Wednesday, February 3, 2010

Red mittens

On the Eve of the Olympic Torch arriving to Squamish, I realize that I still haven't bought those - by now famous - red mittens for Bella. I've been telling her for over a month that I'll go get her some. And here I am. Less that 24 h to go and not a red mitten in sight. Don't get me wrong, I know that she will survive this too and I am sure that there are many other children that don't have theirs, but still.... I should have gotten her some mittens! My only hope is that there are some cheap knock-off ones in one of the local stores, because I obviously won't be able to get to the Bay before tomorrow.
Last night Bella asked if I have ever seen the Olympic Torch before. She was quite shocked to find out that I haven't (what that says about how old she thinks I am, I do not wish to dwell upon...). I explained to her that this is a very unique thing that is happening around us and that most people never get to experience what it is like to have their home-town host an event of this magnitude. It was as if this was a completely new revelation to her - she seems to have been under the impression that the Olympics and the Torch Relay take place all over the world, all of the time. Did we miss telling her this? In all the talk about the sports and the costs and the venues and the roads, did we never mention what an honour this is? How rare this is? Did we never talk about Olympism, of promoting peace and understanding through sport, of the sense of pride we take in the accomplishments of our nations athletes, of how this is BCs chance to shine? Well, thankfully it is not to late yet - I have 8 more days...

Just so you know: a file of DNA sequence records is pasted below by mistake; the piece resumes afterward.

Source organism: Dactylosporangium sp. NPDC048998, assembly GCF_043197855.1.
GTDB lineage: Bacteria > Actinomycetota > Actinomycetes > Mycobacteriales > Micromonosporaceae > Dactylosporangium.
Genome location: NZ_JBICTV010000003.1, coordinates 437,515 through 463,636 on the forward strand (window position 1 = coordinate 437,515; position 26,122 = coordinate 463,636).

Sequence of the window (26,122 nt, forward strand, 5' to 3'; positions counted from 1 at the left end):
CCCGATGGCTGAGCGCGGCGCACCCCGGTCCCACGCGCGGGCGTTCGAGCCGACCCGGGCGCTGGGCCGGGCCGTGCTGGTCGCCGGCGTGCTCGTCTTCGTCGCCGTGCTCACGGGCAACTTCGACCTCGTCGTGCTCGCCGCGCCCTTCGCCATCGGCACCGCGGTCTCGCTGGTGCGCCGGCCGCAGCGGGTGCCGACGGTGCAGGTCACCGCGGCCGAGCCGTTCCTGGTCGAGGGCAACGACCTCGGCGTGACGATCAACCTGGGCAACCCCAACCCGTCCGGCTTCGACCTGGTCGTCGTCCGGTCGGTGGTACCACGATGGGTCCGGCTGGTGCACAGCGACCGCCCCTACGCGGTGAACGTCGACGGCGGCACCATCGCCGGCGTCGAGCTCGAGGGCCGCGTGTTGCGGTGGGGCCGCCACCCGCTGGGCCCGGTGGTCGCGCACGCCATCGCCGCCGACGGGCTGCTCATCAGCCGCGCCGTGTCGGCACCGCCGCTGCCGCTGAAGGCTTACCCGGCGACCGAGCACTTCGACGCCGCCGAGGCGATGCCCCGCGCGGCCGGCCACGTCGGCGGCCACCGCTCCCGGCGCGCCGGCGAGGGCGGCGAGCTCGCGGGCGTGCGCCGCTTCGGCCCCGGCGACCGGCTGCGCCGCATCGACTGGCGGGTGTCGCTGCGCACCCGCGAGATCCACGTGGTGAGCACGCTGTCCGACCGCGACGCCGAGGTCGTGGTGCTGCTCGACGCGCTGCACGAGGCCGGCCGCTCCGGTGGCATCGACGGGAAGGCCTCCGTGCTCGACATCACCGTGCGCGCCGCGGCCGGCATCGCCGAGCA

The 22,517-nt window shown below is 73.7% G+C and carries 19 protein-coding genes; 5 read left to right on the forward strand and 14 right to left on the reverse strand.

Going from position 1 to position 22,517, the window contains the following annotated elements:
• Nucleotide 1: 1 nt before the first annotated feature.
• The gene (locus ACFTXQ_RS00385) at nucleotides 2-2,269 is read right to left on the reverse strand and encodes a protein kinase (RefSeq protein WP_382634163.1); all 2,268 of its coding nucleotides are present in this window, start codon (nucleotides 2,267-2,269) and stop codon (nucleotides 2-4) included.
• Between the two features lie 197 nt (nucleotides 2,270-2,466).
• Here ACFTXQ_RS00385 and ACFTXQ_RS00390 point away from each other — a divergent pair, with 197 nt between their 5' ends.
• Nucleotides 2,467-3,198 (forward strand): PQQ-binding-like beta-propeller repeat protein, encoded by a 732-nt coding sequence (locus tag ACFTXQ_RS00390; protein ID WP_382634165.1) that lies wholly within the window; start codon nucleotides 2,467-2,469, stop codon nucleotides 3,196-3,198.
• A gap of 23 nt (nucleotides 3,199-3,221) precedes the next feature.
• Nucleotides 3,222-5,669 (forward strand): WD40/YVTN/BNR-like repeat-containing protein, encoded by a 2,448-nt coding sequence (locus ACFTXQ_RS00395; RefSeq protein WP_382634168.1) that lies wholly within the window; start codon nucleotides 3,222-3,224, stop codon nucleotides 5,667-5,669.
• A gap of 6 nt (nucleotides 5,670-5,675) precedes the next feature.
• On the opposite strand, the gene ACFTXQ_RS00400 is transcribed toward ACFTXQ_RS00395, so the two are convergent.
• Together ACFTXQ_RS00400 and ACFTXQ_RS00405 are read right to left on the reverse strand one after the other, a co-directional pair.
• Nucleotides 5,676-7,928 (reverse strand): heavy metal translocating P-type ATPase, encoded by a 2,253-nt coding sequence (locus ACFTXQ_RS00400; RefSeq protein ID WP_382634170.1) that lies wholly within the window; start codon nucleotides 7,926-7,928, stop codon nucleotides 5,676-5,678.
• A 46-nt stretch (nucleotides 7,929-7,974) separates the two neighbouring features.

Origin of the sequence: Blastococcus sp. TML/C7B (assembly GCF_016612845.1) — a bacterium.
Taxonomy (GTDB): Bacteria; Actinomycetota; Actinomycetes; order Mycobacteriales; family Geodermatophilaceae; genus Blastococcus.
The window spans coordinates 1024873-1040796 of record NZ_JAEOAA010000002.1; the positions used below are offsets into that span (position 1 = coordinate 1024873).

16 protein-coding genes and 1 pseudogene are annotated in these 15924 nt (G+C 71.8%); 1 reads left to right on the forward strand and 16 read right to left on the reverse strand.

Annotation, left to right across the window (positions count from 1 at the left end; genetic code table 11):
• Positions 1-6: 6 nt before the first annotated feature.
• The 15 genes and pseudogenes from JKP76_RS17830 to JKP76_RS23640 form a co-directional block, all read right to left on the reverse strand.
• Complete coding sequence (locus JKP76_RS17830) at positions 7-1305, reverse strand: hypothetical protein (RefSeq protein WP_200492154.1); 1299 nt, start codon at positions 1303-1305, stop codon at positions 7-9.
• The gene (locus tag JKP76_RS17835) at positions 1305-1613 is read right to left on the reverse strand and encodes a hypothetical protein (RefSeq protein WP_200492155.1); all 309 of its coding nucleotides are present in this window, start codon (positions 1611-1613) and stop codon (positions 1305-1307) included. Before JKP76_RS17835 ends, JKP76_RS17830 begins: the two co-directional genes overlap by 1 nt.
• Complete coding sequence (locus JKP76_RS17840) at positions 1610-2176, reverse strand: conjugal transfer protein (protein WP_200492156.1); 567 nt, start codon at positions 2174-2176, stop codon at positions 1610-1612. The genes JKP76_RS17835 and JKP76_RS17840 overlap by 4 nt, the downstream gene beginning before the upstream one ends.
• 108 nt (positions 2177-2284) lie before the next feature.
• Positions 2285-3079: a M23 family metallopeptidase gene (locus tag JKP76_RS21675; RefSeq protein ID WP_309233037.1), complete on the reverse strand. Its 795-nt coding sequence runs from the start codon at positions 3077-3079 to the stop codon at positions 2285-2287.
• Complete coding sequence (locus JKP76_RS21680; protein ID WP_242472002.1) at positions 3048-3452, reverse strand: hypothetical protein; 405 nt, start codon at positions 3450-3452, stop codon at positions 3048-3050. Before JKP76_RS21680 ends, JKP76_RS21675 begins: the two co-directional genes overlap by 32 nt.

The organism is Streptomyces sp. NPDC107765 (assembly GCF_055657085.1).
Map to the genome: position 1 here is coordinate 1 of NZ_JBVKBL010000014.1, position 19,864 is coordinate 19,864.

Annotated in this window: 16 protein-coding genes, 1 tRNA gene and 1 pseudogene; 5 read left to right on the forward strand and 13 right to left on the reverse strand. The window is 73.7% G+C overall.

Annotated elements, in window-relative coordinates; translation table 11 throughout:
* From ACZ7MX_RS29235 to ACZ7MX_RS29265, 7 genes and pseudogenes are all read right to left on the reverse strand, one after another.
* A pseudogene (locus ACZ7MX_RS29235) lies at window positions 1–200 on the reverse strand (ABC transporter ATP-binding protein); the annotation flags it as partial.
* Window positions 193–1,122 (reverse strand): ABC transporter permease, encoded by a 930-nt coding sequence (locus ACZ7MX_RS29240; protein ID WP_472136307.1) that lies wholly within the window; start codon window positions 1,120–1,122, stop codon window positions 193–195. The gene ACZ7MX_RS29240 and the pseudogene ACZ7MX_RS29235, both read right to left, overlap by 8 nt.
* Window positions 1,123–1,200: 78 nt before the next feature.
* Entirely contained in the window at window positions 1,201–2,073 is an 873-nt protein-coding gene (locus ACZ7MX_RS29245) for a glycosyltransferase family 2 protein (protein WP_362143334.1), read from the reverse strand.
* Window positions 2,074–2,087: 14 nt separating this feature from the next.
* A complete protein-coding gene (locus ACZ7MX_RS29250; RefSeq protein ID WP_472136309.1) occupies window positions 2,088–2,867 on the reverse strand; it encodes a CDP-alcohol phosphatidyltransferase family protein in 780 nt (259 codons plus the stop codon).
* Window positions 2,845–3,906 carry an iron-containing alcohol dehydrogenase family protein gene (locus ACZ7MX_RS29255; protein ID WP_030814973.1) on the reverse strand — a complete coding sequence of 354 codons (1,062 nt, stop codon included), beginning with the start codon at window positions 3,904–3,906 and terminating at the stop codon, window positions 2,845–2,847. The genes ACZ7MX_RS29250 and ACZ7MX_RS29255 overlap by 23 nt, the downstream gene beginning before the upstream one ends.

Tuesday, February 2, 2010

The temperature is rising

- and by that I am not only referring to the fact that it looks very much like spring in Vancouver these days. 10 days to go until the opening ceremonies of the Vancouver 2010 Winter Olympics and the crab-apple tree in our front yard is almost in bloom. 10 days to go and there is barely any snow on Cypress Mountain. 10 days to go until the world will get introduced to a Canada that most definitely does not fit the stereotypical image of a cold, snowy country up north.

Yes, the temperature definitely is rising, both literally and figuratively - it is starting to dawn on us that the Olympics are finally here. 6 1/2 years ago, when Jaques Rogge made the announcement that awarded the 21st Winter Games to ¨the city of .... Vancouver¨, and during all the years of preparations following, February 12, 2010, seemed so far away. Hard to believe that as of tomorrow we are actually down to single digits on the count-down clock.

These days everything that is said or done seem to have one thing or another to do with the Olympics. The weather reports. The traffic updates. The lack of parking in Whistler. Olympic buses and other vehicles everywhere (dang, there sure are a lot of those Acadias around!). Red mittens and Canada flags. The mass exodus of locals heading for sunnier shores. It's here. It is all that we expected and much that we didn't.

In two days I start my own Olympic experience. I will be working as an assistant to one of the National Olympic Committees (guess which one ; ) and I can't express how excited I am to finally being able to put on my blue jacket and be a part of this once in a life-time event! The Olympics are coming to my own back-yard. How wild is that?